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How The Duke of Edinburgh's Award is helping to shape careers
Q And A with Doyin Sonibare, 27
Why did you get involved in the DofE?
“I basically did The DofE because my Mum told me to, she’s Nigerian so it’s hard to say no to her! I knew there was an outdoor element but didn’t know the intricate details, it was all new to me. DofE offers so many things within each aspect, there’s something for everyone.”
How did The DofE help you when you were looking for a job?
“When I went for a job at IBM I was able to talk about my DofE and how it taught me to use my initiative in terms of finding my way back when I was lost, how it taught me resilience and working in a team. I could give a lot of examples based on my DofE experiences and it gave me the confidence and positive attitude to work with people from all backgrounds.”
How has the DofE impacted your life?
“The DofE has really impacted my life. My first professional job resulted from my DofE experiences. The DofE is a place where people can develop skills, find new hobbies and be acknowledged for achieving the goals they set for themselves. The Award says that this person put in the time which gives young people recognition and can help them to get their foot through the door. It certainly did that for me.”
What inspired you to go into your field of work?
“I lost my Auntie after my first year of university and I didn’t understand why. She was 46, healthy, loved Zumba yet she lost a cancer battle. I decided to create my own 101 day cancer challenge, I gave up bread, rice and chicken and ran 600km over those days. I raised £2,500 and finished on my 21st birthday. When I went back to university for my second year I had a lot of friends from various ethnic backgrounds thanking me and telling me that members of their family had different forms of cancer. I remember being shocked because nobody talks about it. I used to think cancer was a disease that only affected white people but I started realising how it affects Black and Asian communities too.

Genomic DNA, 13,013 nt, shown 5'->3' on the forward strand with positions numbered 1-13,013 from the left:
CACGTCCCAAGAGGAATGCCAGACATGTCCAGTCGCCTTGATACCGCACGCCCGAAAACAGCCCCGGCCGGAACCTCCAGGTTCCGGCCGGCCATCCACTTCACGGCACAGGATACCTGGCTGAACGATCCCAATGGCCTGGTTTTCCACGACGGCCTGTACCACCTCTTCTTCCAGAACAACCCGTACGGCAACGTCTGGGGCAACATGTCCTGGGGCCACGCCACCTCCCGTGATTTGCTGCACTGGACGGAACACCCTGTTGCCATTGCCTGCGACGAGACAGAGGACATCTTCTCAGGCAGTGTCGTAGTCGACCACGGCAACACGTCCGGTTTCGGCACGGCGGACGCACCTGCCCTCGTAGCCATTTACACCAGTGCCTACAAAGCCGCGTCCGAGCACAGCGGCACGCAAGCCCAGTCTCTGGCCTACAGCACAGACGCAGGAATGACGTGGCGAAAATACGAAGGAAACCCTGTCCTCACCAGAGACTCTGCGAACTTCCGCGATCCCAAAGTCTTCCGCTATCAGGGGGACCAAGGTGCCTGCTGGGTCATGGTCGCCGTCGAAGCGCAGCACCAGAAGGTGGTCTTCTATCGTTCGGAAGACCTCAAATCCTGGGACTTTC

The summer after my second year I worked at IBM with the healthcare team learning about tech that could identify the early signs of cancer and, after finishing my degree, I went back to IBM full time as a graduate and did my Masters at Queen Mary in Global Public Health. My dissertation focused on sickle cell research and specifically the experiences of Black patients. It is a hidden illness and there’s not enough information about it. I got a distinction and was encouraged to pursue a PHD in sickle cell research in the hope that it would change policy moving forward, I start that at Brunel in October.”
What part of the DofE has been the most influential on you?
“Volunteering is so important, it enables you to support your community. Volunteering for my Silver was working in a British Heart Foundation store in Ilford which was really interesting. I learned a lot about the BHF and heart disease and developed skills like team building and working with customers so it was great experience.
The DofE taught me the importance of giving back and of continuous learning. Personal development is the key to everything. With DofE I’ve been to new countries where I’ve learned from other people through their experiences. We all have different backgrounds and face different things in our lives. I learned to be more open to hearing about other people’s journeys and to look at how I can support them. DofE taught me to care about the community at large. We live in this weird society where everything is me, me, me and it’s nice to remember there’s a whole world out there.”
How has The DofE helped you find out about yourself?
“The DofE encourages young people and gives them a chance to identify their interests. I didn’t know I was passionate about healthcare until I did the 101 day challenge, I didn’t know I was passionate about young people until I got involved in the Gold awards forum. It helps you find out what you are good at, what you enjoy and you learn so much about yourself as an individual when you open up to helping the wider community.”
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8 April A year on from The Duke of Edinburgh’s death, the Award he founded is a remarkable living legacy